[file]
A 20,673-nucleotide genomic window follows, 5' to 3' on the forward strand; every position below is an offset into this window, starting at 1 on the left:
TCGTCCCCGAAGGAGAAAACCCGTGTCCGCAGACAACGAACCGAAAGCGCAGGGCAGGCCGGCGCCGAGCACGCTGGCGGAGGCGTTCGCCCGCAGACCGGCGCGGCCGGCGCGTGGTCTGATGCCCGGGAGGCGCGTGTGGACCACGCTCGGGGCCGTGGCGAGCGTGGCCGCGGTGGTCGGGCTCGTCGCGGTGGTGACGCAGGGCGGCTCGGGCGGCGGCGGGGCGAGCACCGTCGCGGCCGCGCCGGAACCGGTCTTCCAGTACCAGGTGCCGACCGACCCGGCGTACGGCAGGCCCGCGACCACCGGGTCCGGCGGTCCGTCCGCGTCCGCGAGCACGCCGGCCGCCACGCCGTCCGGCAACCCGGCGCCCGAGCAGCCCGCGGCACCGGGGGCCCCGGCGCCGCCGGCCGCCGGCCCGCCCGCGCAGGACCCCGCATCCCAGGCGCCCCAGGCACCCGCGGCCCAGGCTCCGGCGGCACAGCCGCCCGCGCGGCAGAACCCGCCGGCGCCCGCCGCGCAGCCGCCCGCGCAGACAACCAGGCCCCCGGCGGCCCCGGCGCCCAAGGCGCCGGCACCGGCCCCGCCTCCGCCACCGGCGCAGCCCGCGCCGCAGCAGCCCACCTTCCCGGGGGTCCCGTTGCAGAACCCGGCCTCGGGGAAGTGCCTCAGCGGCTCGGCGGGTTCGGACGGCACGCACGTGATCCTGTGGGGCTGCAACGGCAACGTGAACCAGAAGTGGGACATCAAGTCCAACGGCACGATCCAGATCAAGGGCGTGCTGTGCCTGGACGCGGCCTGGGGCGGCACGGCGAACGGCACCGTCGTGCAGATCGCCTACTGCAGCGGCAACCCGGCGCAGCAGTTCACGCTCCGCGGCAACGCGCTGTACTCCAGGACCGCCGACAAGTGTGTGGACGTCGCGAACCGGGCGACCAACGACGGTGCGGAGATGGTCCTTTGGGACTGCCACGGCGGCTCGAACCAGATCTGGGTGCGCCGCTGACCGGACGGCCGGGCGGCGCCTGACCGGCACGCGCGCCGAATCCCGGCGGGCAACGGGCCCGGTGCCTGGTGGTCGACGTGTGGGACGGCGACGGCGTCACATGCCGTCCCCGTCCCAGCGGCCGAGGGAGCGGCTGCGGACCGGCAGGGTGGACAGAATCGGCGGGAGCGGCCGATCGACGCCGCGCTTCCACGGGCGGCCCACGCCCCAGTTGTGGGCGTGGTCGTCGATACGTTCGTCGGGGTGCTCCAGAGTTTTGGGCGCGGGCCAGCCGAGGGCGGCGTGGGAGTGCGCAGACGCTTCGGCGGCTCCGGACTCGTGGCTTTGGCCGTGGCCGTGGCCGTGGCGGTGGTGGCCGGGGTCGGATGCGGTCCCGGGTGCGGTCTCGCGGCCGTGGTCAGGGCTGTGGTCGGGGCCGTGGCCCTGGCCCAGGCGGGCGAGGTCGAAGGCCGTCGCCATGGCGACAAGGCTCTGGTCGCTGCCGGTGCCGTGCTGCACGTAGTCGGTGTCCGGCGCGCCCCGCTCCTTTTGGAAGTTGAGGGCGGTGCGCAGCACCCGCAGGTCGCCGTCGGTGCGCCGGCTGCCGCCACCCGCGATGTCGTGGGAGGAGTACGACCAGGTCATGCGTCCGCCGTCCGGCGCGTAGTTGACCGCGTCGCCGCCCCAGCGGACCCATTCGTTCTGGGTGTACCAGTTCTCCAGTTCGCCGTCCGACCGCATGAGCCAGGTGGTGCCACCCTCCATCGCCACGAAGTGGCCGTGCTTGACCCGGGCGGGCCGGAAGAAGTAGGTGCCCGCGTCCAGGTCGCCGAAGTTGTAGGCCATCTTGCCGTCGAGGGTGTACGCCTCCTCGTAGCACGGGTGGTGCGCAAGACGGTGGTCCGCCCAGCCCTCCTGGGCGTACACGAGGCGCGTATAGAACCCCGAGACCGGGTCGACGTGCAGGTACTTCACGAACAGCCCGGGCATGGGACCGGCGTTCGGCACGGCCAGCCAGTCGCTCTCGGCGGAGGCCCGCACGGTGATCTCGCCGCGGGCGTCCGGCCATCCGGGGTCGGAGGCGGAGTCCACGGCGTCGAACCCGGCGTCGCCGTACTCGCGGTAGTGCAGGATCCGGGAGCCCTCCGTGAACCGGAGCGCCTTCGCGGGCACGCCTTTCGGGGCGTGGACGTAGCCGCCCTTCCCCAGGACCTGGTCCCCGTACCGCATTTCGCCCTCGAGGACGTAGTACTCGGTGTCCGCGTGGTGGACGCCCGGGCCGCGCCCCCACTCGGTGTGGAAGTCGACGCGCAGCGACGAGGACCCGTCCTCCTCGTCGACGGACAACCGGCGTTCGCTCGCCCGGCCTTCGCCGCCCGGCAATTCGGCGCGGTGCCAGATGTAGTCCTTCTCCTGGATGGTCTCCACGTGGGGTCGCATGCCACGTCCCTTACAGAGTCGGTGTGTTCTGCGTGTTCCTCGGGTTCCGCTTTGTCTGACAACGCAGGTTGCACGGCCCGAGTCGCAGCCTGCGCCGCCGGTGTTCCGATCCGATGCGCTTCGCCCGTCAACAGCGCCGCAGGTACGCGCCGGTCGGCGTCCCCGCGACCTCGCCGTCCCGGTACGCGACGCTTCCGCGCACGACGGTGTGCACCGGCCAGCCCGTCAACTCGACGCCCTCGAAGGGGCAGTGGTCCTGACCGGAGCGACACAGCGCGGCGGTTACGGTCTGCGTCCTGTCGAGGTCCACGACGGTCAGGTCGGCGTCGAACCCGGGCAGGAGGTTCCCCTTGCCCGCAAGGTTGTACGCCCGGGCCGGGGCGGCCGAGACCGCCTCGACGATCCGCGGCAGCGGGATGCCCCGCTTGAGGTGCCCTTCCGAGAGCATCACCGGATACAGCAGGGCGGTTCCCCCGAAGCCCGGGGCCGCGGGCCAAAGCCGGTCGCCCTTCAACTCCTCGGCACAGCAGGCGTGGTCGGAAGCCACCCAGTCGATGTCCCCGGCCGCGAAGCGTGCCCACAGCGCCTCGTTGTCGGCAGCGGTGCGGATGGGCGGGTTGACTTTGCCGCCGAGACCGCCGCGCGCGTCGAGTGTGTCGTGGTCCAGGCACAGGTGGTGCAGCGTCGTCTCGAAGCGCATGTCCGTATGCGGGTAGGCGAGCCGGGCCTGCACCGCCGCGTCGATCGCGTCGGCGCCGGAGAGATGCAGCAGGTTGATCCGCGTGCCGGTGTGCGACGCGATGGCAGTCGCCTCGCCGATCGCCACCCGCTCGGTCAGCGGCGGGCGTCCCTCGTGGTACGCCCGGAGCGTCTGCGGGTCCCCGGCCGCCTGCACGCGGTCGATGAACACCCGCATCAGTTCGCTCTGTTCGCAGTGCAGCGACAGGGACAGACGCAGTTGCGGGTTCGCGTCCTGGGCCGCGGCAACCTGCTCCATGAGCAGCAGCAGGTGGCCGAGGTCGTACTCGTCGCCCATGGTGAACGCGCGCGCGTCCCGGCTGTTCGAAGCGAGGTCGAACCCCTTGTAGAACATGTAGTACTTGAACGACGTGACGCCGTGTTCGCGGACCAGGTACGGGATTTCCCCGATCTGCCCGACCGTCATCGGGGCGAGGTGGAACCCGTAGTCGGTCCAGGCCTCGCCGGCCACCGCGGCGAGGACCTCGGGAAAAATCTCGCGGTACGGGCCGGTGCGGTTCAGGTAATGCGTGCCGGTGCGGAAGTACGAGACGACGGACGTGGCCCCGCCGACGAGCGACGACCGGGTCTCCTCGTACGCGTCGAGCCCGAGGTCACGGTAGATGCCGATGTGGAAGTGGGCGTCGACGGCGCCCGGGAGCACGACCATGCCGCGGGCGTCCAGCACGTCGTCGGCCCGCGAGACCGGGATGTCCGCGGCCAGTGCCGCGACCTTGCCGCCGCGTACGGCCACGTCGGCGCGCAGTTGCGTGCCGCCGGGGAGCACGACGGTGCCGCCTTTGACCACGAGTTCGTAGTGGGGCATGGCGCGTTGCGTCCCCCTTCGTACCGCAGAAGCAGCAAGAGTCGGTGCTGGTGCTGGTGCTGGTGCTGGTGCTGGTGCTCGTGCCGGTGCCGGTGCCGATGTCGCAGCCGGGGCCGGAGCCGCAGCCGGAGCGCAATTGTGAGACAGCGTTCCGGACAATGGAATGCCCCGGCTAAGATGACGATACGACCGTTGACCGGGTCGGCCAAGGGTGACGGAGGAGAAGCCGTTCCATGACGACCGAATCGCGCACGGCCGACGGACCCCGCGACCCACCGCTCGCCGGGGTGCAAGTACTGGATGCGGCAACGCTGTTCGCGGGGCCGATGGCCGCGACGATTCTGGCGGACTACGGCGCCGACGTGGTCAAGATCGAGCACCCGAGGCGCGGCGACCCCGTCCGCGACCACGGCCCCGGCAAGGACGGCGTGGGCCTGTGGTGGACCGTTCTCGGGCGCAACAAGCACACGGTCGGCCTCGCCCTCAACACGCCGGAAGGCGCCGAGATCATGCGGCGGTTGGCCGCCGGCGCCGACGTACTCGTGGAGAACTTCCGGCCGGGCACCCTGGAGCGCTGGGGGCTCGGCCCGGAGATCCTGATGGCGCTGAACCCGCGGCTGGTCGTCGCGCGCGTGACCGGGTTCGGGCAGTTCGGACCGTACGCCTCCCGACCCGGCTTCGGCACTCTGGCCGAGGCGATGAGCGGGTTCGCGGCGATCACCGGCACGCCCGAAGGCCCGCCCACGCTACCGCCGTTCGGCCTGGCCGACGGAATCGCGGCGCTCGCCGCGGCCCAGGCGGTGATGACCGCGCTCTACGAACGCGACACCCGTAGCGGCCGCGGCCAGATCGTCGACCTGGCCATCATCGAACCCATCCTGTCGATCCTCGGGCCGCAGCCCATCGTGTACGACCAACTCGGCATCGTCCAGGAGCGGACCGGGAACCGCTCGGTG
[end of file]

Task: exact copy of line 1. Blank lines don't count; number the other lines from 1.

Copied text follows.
A 20,673-nucleotide genomic window follows, 5' to 3' on the forward strand; every position below is an offset into this window, starting at 1 on the left: